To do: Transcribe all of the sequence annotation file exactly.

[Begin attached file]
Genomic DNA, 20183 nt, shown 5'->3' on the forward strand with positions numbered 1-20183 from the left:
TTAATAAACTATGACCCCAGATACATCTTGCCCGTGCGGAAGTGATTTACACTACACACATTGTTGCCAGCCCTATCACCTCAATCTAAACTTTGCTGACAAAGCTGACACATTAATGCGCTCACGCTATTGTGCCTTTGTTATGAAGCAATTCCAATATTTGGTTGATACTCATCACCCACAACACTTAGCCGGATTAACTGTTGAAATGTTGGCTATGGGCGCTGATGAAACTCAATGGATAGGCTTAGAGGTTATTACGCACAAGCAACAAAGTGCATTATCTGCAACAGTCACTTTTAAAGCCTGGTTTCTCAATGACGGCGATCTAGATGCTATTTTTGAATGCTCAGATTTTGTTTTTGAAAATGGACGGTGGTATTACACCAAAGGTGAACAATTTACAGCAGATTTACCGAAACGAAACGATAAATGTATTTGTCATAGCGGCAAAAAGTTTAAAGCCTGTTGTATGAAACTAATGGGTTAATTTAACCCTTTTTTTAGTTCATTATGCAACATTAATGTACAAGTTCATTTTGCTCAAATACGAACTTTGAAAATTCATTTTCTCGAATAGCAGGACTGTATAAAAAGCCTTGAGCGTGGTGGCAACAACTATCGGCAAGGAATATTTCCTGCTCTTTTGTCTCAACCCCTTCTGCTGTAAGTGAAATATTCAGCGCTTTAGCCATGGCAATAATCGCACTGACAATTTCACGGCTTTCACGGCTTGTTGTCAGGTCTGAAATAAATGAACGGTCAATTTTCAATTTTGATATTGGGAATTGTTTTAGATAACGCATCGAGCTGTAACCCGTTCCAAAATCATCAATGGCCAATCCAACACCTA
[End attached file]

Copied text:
Genomic DNA, 20183 nt, shown 5'->3' on the forward strand with positions numbered 1-20183 from the left:
TTAATAAACTATGACCCCAGATACATCTTGCCCGTGCGGAAGTGATTTACACTACACACATTGTTGCCAGCCCTATCACCTCAATCTAAACTTTGCTGACAAAGCTGACACATTAATGCGCTCACGCTATTGTGCCTTTGTTATGAAGCAATTCCAATATTTGGTTGATACTCATCACCCACAACACTTAGCCGGATTAACTGTTGAAATGTTGGCTATGGGCGCTGATGAAACTCAATGGATAGGCTTAGAGGTTATTACGCACAAGCAACAAAGTGCATTATCTGCAACAGTCACTTTTAAAGCCTGGTTTCTCAATGACGGCGATCTAGATGCTATTTTTGAATGCTCAGATTTTGTTTTTGAAAATGGACGGTGGTATTACACCAAAGGTGAACAATTTACAGCAGATTTACCGAAACGAAACGATAAATGTATTTGTCATAGCGGCAAAAAGTTTAAAGCCTGTTGTATGAAACTAATGGGTTAATTTAACCCTTTTTTTAGTTCATTATGCAACATTAATGTACAAGTTCATTTTGCTCAAATACGAACTTTGAAAATTCATTTTCTCGAATAGCAGGACTGTATAAAAAGCCTTGAGCGTGGTGGCAACAACTATCGGCAAGGAATATTTCCTGCTCTTTTGTCTCAACCCCTTCTGCTGTAAGTGAAATATTCAGCGCTTTAGCCATGGCAATAATCGCACTGACAATTTCACGGCTTTCACGGCTTGTTGTCAGGTCTGAAATAAATGAACGGTCAATTTTCAATTTTGATATTGGGAATTGTTTTAGATAACGCATCGAGCTGTAACCCGTTCCAAAATCATCAATGGCCAATCCAACACCTA